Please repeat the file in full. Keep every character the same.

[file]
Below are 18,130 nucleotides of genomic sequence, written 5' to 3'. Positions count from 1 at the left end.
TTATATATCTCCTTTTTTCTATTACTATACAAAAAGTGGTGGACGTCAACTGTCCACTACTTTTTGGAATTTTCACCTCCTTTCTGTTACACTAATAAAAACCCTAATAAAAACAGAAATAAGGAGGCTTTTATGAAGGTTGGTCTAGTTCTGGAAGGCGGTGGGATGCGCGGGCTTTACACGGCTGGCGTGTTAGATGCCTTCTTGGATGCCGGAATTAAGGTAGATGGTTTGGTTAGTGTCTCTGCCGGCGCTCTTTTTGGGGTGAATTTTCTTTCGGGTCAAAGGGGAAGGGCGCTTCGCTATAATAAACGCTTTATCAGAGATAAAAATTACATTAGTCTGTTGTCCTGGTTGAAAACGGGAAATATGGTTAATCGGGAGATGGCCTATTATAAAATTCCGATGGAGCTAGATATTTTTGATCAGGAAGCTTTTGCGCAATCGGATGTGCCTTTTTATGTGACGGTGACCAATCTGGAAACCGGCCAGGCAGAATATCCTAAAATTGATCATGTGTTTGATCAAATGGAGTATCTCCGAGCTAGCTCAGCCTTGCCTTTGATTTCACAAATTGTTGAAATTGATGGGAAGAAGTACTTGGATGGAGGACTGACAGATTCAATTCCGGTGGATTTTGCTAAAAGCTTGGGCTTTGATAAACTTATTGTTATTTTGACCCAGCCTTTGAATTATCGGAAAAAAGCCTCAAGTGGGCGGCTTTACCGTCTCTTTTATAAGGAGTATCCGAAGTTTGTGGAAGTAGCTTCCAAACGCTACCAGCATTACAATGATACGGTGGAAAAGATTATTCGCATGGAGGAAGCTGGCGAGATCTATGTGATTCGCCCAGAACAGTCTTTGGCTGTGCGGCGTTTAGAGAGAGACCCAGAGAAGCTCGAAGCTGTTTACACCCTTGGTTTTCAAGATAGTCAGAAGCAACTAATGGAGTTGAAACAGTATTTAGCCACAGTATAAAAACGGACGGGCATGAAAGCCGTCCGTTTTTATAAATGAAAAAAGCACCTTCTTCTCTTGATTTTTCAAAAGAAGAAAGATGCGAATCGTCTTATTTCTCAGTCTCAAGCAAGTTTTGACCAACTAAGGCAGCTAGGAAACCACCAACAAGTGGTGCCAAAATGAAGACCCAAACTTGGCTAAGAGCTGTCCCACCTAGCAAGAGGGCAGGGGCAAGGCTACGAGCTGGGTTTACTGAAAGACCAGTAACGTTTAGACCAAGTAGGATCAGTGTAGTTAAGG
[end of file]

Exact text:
Below are 18,130 nucleotides of genomic sequence, written 5' to 3'. Positions count from 1 at the left end.
TTATATATCTCCTTTTTTCTATTACTATACAAAAAGTGGTGGACGTCAACTGTCCACTACTTTTTGGAATTTTCACCTCCTTTCTGTTACACTAATAAAAACCCTAATAAAAACAGAAATAAGGAGGCTTTTATGAAGGTTGGTCTAGTTCTGGAAGGCGGTGGGATGCGCGGGCTTTACACGGCTGGCGTGTTAGATGCCTTCTTGGATGCCGGAATTAAGGTAGATGGTTTGGTTAGTGTCTCTGCCGGCGCTCTTTTTGGGGTGAATTTTCTTTCGGGTCAAAGGGGAAGGGCGCTTCGCTATAATAAACGCTTTATCAGAGATAAAAATTACATTAGTCTGTTGTCCTGGTTGAAAACGGGAAATATGGTTAATCGGGAGATGGCCTATTATAAAATTCCGATGGAGCTAGATATTTTTGATCAGGAAGCTTTTGCGCAATCGGATGTGCCTTTTTATGTGACGGTGACCAATCTGGAAACCGGCCAGGCAGAATATCCTAAAATTGATCATGTGTTTGATCAAATGGAGTATCTCCGAGCTAGCTCAGCCTTGCCTTTGATTTCACAAATTGTTGAAATTGATGGGAAGAAGTACTTGGATGGAGGACTGACAGATTCAATTCCGGTGGATTTTGCTAAAAGCTTGGGCTTTGATAAACTTATTGTTATTTTGACCCAGCCTTTGAATTATCGGAAAAAAGCCTCAAGTGGGCGGCTTTACCGTCTCTTTTATAAGGAGTATCCGAAGTTTGTGGAAGTAGCTTCCAAACGCTACCAGCATTACAATGATACGGTGGAAAAGATTATTCGCATGGAGGAAGCTGGCGAGATCTATGTGATTCGCCCAGAACAGTCTTTGGCTGTGCGGCGTTTAGAGAGAGACCCAGAGAAGCTCGAAGCTGTTTACACCCTTGGTTTTCAAGATAGTCAGAAGCAACTAATGGAGTTGAAACAGTATTTAGCCACAGTATAAAAACGGACGGGCATGAAAGCCGTCCGTTTTTATAAATGAAAAAAGCACCTTCTTCTCTTGATTTTTCAAAAGAAGAAAGATGCGAATCGTCTTATTTCTCAGTCTCAAGCAAGTTTTGACCAACTAAGGCAGCTAGGAAACCACCAACAAGTGGTGCCAAAATGAAGACCCAAACTTGGCTAAGAGCTGTCCCACCTAGCAAGAGGGCAGGGGCAAGGCTACGAGCTGGGTTTACTGAAAGACCAGTAACGTTTAGACCAAGTAGGATCAGTGTAGTTAAGG